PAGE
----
Flakes, breaks and the first Americans.
To many archaeologists, the contentionthat humans first trooped into North America 200,000 years ago or more is outrageous at worst, an interesting but unproven assumption at best. But evidence for this controversial view from two archaeological sites--one located just east of the Calico Mountains in southern California's Mojave Desert, the other straddling the Old Crow River in Canada's Yukon Territory--is, after more than two decades, undergoing a rigorous analysis that is sure to stoke up further debate over when the first Americans arrived.
"In my opinion, we're at a criticalturning point,' says archaeologist Alan L. Bryan of the University of Alberta in Edmonton, Canada. "We no longer have any logical basis for proclaiming an arbitrary limit beyond which people could not have entered America.'
For the last half century, that limit hasgenerally been agreed to be about 12,000 years ago, or 2,000 years before the end of the Ice Age. Radiocarbon dates of stone spear or arrowhead points found near Clovis and Folsom, N.M., in the 1920s laid the foundation for this view. Some of the stones, carefully flaked on both sides to form sharp edges, were found among the bones of mammoth and extinct bison. It appeared that hunters with advanced methods of tool-making had migrated from Siberia to North America across a land bridge where the Bering Straits are now located and rapidly filtered southward in their search for big game.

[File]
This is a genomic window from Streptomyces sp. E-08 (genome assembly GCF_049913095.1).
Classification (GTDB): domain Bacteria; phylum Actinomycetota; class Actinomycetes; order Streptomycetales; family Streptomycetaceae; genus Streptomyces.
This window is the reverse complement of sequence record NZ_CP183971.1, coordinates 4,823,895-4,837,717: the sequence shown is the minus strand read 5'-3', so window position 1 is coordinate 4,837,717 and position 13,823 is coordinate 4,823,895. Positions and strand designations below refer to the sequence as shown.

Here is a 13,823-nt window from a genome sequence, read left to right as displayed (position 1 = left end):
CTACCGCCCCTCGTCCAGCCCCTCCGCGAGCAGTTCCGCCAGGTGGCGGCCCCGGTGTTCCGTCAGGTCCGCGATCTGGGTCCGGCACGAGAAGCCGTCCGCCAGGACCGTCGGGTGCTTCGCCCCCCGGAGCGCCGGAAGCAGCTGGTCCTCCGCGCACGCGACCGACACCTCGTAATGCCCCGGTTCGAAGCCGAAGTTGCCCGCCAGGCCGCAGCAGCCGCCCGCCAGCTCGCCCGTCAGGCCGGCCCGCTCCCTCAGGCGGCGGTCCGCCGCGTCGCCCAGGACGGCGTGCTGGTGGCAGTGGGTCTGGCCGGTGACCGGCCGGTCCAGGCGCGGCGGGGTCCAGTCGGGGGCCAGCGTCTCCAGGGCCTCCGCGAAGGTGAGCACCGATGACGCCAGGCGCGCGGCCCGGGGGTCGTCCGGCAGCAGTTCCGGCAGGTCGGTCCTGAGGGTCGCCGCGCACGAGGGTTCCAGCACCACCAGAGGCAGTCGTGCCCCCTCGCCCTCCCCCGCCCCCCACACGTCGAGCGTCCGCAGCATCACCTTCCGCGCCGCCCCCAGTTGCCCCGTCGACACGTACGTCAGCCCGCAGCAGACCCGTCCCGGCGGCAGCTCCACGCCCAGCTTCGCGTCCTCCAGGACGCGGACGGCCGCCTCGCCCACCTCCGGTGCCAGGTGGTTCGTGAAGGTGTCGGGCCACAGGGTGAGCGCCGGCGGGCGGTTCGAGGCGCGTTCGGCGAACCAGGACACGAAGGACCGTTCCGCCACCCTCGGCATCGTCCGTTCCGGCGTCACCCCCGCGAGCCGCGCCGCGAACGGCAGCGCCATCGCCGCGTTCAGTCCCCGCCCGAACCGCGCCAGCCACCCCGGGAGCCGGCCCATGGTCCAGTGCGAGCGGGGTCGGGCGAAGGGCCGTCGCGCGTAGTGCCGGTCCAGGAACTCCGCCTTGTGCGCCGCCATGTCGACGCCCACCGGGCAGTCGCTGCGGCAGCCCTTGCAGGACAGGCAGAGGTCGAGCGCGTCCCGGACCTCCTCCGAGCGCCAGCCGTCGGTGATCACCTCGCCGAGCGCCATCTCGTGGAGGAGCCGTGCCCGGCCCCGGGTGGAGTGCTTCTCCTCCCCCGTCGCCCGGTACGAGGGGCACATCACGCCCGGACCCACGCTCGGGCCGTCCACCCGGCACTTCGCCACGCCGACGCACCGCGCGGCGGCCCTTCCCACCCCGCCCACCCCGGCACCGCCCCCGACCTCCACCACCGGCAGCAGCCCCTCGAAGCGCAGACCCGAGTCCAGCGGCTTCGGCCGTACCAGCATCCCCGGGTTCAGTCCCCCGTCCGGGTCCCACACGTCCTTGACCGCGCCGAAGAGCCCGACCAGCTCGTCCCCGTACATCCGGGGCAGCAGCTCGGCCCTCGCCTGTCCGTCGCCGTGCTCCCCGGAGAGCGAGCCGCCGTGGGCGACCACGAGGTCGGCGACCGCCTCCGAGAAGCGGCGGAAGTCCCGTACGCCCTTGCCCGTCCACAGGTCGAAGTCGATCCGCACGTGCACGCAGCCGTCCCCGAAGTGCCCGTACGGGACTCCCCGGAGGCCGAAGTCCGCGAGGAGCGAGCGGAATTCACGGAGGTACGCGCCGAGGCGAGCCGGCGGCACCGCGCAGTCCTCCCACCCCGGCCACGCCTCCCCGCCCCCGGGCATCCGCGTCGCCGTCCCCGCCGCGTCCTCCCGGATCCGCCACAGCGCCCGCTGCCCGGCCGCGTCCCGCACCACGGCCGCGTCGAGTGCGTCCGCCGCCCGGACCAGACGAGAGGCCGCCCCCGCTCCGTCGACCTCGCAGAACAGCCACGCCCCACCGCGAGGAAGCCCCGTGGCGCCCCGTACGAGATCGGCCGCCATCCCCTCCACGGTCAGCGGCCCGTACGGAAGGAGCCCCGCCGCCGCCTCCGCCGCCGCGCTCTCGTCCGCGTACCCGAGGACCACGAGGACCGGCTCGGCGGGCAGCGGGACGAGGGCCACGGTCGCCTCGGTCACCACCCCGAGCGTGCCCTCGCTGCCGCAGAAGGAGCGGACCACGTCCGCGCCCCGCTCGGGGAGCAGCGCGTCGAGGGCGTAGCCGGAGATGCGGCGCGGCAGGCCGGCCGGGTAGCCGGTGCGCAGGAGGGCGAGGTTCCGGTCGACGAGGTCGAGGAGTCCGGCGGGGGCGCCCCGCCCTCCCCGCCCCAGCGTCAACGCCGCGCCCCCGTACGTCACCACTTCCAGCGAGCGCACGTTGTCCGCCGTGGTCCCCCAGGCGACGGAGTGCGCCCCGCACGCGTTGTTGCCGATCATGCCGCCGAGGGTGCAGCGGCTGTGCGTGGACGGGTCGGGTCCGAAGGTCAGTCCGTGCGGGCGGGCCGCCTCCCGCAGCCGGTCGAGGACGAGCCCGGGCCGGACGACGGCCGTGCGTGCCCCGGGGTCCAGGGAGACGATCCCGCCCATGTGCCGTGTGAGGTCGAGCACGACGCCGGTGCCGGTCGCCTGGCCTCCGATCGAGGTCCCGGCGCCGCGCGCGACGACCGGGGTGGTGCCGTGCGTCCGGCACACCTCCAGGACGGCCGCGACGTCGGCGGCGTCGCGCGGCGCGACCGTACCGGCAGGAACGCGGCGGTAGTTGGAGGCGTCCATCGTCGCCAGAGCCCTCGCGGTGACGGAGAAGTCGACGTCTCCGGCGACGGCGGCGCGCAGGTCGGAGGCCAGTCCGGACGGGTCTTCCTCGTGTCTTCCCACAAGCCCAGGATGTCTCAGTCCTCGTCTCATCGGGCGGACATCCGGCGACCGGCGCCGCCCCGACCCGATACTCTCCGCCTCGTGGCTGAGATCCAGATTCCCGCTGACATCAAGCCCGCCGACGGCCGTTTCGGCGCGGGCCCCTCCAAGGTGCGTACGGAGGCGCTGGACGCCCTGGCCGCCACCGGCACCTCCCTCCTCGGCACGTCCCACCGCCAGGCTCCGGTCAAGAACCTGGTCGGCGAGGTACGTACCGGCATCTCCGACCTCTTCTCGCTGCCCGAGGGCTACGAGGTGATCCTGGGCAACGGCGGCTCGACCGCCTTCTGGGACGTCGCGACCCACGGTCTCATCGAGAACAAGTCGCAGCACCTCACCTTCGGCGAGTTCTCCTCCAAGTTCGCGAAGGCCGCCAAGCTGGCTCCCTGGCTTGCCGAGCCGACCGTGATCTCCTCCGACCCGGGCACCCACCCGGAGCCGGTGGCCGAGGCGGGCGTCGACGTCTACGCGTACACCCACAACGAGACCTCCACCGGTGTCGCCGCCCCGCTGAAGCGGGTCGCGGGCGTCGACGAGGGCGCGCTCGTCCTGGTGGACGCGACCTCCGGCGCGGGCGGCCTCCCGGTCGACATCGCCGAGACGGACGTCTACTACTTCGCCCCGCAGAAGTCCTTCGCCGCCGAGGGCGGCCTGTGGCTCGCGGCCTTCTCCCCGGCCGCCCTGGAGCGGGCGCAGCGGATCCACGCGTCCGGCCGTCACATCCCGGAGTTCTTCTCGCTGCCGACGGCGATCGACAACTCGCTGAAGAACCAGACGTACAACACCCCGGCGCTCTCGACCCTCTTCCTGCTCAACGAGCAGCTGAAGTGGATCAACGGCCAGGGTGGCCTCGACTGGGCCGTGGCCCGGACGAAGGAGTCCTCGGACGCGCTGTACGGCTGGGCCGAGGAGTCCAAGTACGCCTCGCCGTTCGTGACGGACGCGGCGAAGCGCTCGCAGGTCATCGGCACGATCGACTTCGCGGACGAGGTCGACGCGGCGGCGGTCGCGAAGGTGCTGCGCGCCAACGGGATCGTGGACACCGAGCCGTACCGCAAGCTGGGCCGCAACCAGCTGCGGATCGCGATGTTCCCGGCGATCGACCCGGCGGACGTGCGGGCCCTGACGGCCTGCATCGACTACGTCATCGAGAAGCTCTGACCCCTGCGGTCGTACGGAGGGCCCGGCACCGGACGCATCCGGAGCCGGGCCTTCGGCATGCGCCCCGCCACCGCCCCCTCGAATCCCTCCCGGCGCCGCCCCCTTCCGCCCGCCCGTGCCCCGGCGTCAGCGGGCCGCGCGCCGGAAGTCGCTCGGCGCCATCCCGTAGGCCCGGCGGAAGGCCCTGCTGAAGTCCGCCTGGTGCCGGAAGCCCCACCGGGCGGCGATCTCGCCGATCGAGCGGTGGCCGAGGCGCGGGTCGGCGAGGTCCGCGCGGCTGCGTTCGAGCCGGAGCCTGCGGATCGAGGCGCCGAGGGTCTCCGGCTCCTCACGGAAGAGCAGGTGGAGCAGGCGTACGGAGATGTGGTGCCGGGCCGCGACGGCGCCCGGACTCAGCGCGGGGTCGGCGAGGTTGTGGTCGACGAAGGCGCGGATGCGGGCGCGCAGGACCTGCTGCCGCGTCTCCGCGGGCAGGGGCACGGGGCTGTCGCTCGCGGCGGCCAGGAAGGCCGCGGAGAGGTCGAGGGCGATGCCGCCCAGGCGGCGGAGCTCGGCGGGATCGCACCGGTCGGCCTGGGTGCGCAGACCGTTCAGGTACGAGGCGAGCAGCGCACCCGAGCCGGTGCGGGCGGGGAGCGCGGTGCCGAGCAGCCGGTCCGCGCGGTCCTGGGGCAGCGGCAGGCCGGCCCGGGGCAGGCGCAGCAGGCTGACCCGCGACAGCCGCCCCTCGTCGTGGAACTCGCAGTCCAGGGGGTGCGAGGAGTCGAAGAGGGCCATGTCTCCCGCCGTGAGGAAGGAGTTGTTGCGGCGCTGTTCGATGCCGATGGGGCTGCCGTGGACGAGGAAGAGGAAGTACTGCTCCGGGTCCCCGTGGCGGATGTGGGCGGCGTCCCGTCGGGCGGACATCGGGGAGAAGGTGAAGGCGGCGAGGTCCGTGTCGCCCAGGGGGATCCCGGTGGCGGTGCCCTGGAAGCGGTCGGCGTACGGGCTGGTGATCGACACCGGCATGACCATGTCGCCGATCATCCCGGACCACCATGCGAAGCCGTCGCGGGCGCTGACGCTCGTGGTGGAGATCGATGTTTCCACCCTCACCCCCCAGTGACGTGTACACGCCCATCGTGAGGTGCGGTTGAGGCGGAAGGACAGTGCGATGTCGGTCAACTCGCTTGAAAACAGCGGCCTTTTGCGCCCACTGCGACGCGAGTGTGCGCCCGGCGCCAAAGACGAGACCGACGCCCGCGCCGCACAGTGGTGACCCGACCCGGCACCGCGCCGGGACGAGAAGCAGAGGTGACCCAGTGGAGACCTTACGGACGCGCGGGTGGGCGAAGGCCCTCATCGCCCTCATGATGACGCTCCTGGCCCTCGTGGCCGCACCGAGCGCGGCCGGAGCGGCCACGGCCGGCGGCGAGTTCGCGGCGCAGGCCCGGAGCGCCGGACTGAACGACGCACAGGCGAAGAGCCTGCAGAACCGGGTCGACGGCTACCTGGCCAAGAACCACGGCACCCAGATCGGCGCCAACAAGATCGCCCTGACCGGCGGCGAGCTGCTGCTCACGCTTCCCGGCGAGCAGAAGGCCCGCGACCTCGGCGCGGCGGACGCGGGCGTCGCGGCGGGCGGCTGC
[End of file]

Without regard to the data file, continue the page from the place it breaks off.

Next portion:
It is becoming increasingly clear, however,that there were earlier settlers whose way of life was a far cry from biggame hunting on the High Plains, says Bryan. Human occupation at two South American sites was recently shown to extend back at least 33,000 years (SN: 6/28/86, p.405). Since migration via the Bering land bridge is, he contends, the most plausible route for the first immigrants, there must be earlier human occupation sites in North America. His view is supported by the 19,600-year-old radiocarbon date for a braided fragment, apparently a remnant of a woven basket or mat, found at the Meadowcroft Rockshelter near Pittsburgh.
Furthermore, explains Bryan, the majorityof early Americans may have been hunter-gatherers who used simple (not necessarily human-made) stone flakes, broken animal bones and wood implements to obtain and prepare food. Artifacts such as these do not preserve well and are often difficult to recognize as tools if they survive the millennia. Waterlogging of the 13,000-year-old Monte Verde village site in Chile protected an abundance of these simple tools and demonstrates that the inhabitants were foragers, not predatory hunters with sophisticated stone weapons.
Indians whose hunting tools werefound at Clovis and Folsom had "one of the most highly specialized ways of making a living that developed anywhere in the Americas,' says Bryan. The forests surrounding Monte Verde, on the other hand, were a bountiful source of perishable materials such as bone and wood that could be used in gathering and preparing various foods, including the occasional kill of a large animal.